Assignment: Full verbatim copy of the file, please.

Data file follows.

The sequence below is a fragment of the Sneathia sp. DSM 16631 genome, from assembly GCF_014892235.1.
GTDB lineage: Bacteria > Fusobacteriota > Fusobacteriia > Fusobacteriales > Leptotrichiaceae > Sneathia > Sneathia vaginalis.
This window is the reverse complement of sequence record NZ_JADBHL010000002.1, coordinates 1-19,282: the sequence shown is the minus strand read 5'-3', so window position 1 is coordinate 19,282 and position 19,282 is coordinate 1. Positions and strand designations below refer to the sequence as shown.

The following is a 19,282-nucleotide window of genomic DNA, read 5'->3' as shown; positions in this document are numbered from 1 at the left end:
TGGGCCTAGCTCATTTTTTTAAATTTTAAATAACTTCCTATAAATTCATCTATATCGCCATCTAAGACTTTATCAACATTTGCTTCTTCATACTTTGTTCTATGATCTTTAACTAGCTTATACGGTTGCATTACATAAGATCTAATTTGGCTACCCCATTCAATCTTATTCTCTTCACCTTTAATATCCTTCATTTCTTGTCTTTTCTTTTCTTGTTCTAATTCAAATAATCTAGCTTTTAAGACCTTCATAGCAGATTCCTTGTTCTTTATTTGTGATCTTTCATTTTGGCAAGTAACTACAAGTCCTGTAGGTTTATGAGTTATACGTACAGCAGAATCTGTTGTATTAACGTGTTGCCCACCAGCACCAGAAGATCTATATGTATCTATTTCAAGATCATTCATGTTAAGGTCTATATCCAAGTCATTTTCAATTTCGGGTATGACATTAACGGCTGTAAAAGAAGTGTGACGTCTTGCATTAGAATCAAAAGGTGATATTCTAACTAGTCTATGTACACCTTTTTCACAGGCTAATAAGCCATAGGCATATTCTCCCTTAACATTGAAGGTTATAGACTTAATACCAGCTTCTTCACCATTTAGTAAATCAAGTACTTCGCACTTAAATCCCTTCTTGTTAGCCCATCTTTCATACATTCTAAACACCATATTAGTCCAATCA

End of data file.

The sequence below is a fragment of the Sneathia sp. DSM 16631 genome, from assembly GCF_014892235.1.
GTDB lineage: Bacteria > Fusobacteriota > Fusobacteriia > Fusobacteriales > Leptotrichiaceae > Sneathia > Sneathia vaginalis.
This window is the reverse complement of sequence record NZ_JADBHL010000002.1, coordinates 1-19,282: the sequence shown is the minus strand read 5'-3', so window position 1 is coordinate 19,282 and position 19,282 is coordinate 1. Positions and strand designations below refer to the sequence as shown.

The following is a 19,282-nucleotide window of genomic DNA, read 5'->3' as shown; positions in this document are numbered from 1 at the left end:
TGGGCCTAGCTCATTTTTTTAAATTTTAAATAACTTCCTATAAATTCATCTATATCGCCATCTAAGACTTTATCAACATTTGCTTCTTCATACTTTGTTCTATGATCTTTAACTAGCTTATACGGTTGCATTACATAAGATCTAATTTGGCTACCCCATTCAATCTTATTCTCTTCACCTTTAATATCCTTCATTTCTTGTCTTTTCTTTTCTTGTTCTAATTCAAATAATCTAGCTTTTAAGACCTTCATAGCAGATTCCTTGTTCTTTATTTGTGATCTTTCATTTTGGCAAGTAACTACAAGTCCTGTAGGTTTATGAGTTATACGTACAGCAGAATCTGTTGTATTAACGTGTTGCCCACCAGCACCAGAAGATCTATATGTATCTATTTCAAGATCATTCATGTTAAGGTCTATATCCAAGTCATTTTCAATTTCGGGTATGACATTAACGGCTGTAAAAGAAGTGTGACGTCTTGCATTAGAATCAAAAGGTGATATTCTAACTAGTCTATGTACACCTTTTTCACAGGCTAATAAGCCATAGGCATATTCTCCCTTAACATTGAAGGTTATAGACTTAATACCAGCTTCTTCACCATTTAGTAAATCAAGTACTTCGCACTTAAATCCCTTCTTGTTAGCCCATCTTTCATACATTCTAAACACCATATTAGTCCAATCA